Iraq as US biggest geopolitical failure: democracy isn’t Mercedes, it can’t be simply shipped overseas – expert


Over the last decade, US external policy has in most cases meant interference in other countries’ domestic affairs. Its actions in Iraq, for example, brought nothing but tragedy at the same time not removing the terror threat at all. Almost all US analysts say the very idea of the campaign was a mistake.

Washington’s latest geopolitical projects either failed or hit those in the area of their implementation. The Arab world has suffered the biggest losses inflicted by US interference and sometimes even military invasion, believes the head of the Russian-Arab cooperation society Vyacheslav Matuzov.

“The reason is simple – the Arab world is appealing as it is a strategic global hub as well as a significant source of energy. What is going on now is Washington attempting to boost its influence, impose a tougher control in the region together with US-puppet regimes at the same time removing all potential foes of America that don’t fit in its strategy”.

The Iraq Campaign perfectly illustrates a huge US political failure. When Barack Obama just launched his first campaign, he admitted it was a “dumb war” – recent polls show half of Americans agree with their leader.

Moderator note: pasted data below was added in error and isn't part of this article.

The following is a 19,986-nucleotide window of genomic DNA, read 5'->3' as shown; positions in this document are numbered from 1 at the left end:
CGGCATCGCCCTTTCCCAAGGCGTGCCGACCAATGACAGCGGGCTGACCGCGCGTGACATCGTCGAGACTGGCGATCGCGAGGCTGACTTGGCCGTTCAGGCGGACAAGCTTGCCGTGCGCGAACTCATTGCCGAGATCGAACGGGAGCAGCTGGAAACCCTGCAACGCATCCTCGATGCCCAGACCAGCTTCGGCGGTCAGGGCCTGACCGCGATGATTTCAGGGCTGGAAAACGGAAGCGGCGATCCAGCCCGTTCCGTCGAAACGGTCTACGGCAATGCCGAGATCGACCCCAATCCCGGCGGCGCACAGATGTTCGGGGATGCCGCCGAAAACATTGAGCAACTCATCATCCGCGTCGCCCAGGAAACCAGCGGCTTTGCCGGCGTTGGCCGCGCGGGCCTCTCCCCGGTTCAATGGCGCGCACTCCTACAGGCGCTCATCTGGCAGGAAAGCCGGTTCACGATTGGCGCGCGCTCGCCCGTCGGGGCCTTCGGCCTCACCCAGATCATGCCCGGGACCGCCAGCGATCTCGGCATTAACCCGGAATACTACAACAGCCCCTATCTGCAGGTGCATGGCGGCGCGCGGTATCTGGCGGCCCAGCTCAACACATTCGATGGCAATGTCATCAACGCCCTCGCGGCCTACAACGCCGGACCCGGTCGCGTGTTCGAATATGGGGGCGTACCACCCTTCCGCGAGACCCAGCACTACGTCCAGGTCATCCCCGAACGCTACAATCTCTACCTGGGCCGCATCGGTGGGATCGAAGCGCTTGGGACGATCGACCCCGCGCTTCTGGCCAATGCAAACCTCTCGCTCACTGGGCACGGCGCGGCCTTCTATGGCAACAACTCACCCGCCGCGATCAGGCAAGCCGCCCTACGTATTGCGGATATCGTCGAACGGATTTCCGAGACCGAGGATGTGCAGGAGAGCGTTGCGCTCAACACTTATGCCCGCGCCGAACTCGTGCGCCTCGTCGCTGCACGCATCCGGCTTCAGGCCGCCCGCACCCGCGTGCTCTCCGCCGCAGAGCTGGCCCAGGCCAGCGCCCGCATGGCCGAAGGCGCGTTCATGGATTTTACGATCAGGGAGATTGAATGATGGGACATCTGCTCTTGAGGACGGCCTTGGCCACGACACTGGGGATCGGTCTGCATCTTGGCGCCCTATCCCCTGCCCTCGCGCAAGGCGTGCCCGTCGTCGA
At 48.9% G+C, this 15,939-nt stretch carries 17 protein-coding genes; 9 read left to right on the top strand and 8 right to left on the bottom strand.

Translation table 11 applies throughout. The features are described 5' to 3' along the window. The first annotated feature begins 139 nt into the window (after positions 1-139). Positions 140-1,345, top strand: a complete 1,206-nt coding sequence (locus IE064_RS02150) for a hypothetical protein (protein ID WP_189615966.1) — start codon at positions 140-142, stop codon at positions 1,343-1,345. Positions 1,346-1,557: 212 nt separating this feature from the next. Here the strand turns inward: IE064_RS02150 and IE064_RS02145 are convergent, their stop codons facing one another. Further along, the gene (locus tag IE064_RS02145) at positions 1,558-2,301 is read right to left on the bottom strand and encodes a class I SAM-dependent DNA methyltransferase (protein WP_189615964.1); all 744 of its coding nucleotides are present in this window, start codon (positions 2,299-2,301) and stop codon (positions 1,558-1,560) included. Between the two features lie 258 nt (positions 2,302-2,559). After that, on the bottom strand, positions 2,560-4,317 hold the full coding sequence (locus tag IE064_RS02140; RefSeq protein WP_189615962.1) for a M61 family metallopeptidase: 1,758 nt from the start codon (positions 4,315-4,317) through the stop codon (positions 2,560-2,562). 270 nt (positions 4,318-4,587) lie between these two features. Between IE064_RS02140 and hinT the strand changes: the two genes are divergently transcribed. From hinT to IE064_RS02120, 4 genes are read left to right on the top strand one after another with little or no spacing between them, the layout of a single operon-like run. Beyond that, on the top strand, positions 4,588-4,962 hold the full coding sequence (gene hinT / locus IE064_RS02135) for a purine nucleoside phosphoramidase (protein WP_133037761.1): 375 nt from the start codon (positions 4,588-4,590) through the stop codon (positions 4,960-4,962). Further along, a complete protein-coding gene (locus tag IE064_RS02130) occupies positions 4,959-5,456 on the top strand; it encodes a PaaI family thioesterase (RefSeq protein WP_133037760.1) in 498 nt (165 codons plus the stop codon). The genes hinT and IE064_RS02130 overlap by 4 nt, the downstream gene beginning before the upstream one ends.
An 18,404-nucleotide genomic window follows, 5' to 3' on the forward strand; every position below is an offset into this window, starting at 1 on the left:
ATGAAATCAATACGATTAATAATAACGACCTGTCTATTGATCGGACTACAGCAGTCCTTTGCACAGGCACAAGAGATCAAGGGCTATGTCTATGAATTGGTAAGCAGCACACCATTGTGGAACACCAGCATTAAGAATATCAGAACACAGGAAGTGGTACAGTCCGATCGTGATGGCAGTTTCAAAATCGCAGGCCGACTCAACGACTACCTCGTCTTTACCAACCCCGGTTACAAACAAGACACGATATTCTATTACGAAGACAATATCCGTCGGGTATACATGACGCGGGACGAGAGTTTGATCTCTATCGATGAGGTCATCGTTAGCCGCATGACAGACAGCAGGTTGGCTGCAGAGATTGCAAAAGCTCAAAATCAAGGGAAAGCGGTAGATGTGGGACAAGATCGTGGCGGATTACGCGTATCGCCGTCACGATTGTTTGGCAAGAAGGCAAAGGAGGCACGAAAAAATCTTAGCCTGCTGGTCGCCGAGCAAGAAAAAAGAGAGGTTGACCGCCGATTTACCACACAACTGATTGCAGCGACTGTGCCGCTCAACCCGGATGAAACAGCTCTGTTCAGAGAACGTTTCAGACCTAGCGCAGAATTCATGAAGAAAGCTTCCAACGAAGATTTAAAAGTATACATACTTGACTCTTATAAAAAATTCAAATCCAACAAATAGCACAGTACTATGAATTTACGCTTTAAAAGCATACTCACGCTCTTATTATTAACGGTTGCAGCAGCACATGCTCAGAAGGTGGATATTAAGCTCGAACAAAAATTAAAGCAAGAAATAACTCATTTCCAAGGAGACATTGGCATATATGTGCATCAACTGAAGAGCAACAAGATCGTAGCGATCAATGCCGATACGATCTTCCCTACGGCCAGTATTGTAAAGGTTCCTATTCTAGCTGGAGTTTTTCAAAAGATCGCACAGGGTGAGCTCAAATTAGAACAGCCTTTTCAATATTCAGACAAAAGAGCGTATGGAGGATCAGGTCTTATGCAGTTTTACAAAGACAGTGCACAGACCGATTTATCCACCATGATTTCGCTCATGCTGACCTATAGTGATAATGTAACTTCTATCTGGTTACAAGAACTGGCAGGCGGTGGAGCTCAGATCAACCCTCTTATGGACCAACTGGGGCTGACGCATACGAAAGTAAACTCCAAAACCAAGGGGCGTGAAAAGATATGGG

However, trying to make the most PR out of the 2011 troops withdrawal, Obama said Americans are leaving with a win, claiming “We are leaving behind a sovereign, stable and self-reliant Iraq with the representative government”. However, such rhetoric doesn’t make the failure smaller, says expert of the Institute for The Middle East studies, Sergey Seregichev.

“US external policy is all about exporting democracy but US mentors failed to explain to their pupils that democracy is not a Mercedes bought in one country and simply shipped overseas”.

Analysts call troops in Iraq the major geopolitical flaw of the White House. Even though Saddam was malicious, Iraq used to be the cornerstone of regional security, a secular state and a shield from Iranian influence.

Washington’s image on the global arena was most badly hit when the Iraq-has-weapons setting appeared a fake and Abu Ghrabe and Guantanamo tortures came public as well as abuse of locals.

Today Iraq is endangered – it is on the verge of splitting into ethnic and religious pieces – unstable, and vulnerable to terrorist and extremists seeing deadly attacks almost daily.

Many analysts believe Iraq was that wrecking ball that shattered global unipolarity and Baghdad showed to Washington and the entire world that Americans and their doctrines are not that omnipotent.


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